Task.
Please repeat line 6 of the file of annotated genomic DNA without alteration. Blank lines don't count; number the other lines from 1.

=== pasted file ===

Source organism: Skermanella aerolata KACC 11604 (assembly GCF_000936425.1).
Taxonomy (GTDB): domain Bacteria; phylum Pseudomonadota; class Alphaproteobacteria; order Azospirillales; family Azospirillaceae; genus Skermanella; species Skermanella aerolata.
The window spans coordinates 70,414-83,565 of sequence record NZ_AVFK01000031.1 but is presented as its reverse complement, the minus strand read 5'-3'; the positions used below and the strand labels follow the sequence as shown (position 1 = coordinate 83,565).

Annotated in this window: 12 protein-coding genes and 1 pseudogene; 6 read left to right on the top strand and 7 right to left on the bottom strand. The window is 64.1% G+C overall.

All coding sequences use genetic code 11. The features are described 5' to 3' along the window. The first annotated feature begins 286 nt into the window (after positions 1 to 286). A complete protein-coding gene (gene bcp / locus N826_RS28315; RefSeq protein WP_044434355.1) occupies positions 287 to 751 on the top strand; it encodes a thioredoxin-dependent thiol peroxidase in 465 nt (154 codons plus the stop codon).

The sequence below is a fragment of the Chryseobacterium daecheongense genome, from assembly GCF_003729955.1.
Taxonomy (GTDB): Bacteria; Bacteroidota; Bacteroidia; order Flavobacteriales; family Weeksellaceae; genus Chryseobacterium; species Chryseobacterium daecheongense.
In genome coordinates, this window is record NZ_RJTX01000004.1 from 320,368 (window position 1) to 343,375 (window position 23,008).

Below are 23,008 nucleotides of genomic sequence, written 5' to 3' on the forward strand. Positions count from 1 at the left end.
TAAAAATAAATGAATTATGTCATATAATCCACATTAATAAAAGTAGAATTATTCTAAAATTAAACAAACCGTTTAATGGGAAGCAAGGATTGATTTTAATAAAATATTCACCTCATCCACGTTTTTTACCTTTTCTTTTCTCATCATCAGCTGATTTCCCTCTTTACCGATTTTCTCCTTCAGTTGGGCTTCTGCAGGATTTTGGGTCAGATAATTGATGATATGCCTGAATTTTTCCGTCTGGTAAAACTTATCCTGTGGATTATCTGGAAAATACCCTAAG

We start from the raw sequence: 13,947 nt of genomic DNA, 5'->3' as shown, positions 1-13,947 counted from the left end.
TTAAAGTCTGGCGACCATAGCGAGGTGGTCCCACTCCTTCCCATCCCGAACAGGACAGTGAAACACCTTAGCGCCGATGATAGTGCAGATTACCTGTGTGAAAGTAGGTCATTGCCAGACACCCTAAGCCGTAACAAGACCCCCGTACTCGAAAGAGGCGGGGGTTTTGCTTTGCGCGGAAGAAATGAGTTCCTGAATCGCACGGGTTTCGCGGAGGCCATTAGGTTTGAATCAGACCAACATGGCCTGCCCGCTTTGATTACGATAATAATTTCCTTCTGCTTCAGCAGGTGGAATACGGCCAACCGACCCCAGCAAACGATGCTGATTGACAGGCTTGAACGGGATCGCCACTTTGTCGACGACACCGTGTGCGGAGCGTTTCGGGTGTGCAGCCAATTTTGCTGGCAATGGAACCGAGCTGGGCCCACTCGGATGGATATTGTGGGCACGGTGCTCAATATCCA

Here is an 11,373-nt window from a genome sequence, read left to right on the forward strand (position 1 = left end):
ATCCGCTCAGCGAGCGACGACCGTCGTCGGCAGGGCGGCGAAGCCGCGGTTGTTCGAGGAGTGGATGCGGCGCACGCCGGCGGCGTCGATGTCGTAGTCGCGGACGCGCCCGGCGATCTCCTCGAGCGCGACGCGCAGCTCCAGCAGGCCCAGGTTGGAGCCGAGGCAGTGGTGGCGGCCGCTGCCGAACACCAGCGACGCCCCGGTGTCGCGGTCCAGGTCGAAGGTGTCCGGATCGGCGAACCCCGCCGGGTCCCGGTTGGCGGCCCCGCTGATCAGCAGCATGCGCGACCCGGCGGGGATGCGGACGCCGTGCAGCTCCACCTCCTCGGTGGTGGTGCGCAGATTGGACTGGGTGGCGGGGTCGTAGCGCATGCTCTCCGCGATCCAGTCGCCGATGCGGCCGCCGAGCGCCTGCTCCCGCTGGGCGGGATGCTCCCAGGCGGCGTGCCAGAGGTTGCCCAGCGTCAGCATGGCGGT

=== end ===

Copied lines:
The sequence below is a fragment of the Chryseobacterium daecheongense genome, from assembly GCF_003729955.1.